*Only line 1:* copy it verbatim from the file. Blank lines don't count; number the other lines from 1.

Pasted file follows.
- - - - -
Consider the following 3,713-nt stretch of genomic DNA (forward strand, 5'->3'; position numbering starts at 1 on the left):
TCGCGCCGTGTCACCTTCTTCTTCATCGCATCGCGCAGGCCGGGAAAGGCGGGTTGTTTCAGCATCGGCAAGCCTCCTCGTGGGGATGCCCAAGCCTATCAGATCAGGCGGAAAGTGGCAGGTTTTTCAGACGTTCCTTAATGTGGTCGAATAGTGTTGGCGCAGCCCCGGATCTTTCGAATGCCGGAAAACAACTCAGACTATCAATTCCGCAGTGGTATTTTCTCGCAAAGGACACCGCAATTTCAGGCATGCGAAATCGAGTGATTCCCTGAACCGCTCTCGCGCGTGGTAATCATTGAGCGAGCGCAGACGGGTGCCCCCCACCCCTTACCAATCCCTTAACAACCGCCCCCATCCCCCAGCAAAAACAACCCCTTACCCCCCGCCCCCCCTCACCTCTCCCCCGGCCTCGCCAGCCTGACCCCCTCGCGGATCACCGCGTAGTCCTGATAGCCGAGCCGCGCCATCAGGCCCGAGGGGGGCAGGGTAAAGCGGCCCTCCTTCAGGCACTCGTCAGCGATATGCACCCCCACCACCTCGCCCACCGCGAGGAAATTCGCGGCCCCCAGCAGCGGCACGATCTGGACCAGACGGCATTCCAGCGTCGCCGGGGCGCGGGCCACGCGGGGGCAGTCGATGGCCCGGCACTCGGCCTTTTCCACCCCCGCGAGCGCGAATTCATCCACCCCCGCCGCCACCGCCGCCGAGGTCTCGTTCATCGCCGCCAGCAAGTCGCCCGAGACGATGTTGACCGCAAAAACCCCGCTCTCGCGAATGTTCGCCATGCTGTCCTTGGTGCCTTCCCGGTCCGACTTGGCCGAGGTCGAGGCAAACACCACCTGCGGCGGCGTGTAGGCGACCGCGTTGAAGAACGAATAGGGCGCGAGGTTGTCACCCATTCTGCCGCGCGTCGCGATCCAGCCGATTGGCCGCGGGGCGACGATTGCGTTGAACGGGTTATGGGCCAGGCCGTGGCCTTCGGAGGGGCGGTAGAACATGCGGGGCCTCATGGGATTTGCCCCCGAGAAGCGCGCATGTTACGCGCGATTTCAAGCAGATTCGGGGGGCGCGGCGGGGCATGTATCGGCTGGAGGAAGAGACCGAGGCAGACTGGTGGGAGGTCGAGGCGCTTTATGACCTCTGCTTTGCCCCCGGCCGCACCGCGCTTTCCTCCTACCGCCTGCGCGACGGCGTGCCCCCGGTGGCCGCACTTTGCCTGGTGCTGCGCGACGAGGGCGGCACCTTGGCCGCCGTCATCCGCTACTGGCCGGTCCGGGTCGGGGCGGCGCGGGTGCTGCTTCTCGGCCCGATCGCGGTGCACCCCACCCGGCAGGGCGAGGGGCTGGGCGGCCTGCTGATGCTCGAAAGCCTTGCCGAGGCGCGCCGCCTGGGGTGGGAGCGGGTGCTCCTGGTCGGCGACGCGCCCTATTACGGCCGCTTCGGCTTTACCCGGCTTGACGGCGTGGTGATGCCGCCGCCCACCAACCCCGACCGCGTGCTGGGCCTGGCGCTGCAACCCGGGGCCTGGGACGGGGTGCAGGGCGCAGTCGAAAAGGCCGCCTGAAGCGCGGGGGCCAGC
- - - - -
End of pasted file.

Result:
Consider the following 3,713-nt stretch of genomic DNA (forward strand, 5'->3'; position numbering starts at 1 on the left):